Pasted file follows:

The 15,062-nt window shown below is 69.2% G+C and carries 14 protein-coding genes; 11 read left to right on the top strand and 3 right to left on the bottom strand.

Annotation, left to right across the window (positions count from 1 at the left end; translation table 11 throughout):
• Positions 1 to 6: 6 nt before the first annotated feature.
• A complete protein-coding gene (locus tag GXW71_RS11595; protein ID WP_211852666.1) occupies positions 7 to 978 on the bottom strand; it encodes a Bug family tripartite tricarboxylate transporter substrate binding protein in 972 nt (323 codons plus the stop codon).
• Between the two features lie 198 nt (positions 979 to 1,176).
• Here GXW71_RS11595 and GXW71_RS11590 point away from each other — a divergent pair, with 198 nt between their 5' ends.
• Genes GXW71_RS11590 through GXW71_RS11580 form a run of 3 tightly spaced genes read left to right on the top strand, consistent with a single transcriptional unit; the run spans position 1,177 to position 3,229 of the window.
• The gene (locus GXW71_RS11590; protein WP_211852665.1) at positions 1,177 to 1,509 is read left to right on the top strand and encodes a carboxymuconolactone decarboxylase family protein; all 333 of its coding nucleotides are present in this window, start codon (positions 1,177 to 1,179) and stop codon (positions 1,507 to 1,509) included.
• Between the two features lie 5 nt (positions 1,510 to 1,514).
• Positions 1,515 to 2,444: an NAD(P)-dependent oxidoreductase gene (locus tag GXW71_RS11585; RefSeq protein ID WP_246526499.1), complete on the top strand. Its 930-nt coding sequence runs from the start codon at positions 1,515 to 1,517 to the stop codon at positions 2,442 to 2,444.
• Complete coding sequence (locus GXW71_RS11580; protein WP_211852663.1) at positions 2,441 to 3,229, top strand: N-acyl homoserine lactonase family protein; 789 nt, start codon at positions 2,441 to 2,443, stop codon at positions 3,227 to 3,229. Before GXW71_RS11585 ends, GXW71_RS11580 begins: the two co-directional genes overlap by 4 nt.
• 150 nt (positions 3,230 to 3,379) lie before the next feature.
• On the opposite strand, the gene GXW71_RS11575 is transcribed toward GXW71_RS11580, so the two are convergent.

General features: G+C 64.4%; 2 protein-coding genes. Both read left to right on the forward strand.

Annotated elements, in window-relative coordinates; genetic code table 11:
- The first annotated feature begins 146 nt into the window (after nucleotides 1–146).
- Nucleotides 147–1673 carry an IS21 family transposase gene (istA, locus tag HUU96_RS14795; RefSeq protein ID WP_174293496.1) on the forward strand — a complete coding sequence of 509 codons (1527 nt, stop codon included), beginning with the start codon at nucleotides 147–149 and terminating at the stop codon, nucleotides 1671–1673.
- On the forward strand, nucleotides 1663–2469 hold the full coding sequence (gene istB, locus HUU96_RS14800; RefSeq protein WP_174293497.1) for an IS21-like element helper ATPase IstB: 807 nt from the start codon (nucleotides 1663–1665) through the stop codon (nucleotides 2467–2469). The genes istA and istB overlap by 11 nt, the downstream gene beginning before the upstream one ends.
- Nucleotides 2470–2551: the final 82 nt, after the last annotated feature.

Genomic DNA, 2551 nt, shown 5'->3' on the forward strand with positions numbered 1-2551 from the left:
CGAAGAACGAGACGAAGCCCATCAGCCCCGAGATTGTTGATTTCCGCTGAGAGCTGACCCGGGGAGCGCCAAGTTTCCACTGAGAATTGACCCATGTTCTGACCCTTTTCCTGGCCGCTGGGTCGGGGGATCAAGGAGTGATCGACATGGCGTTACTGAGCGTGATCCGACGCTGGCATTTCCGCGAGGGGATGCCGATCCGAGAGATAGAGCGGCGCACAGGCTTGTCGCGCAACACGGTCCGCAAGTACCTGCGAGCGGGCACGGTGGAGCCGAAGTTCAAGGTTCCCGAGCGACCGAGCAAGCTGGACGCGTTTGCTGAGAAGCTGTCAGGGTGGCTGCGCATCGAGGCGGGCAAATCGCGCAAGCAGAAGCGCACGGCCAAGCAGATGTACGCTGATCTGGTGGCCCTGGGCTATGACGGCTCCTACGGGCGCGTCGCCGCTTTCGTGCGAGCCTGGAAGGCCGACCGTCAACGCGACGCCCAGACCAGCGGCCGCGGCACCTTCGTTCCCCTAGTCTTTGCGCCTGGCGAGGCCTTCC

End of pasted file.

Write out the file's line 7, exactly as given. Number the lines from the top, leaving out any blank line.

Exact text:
• Genes GXW71_RS11590 through GXW71_RS11580 form a run of 3 tightly spaced genes read left to right on the top strand, consistent with a single transcriptional unit; the run spans position 1,177 to position 3,229 of the window.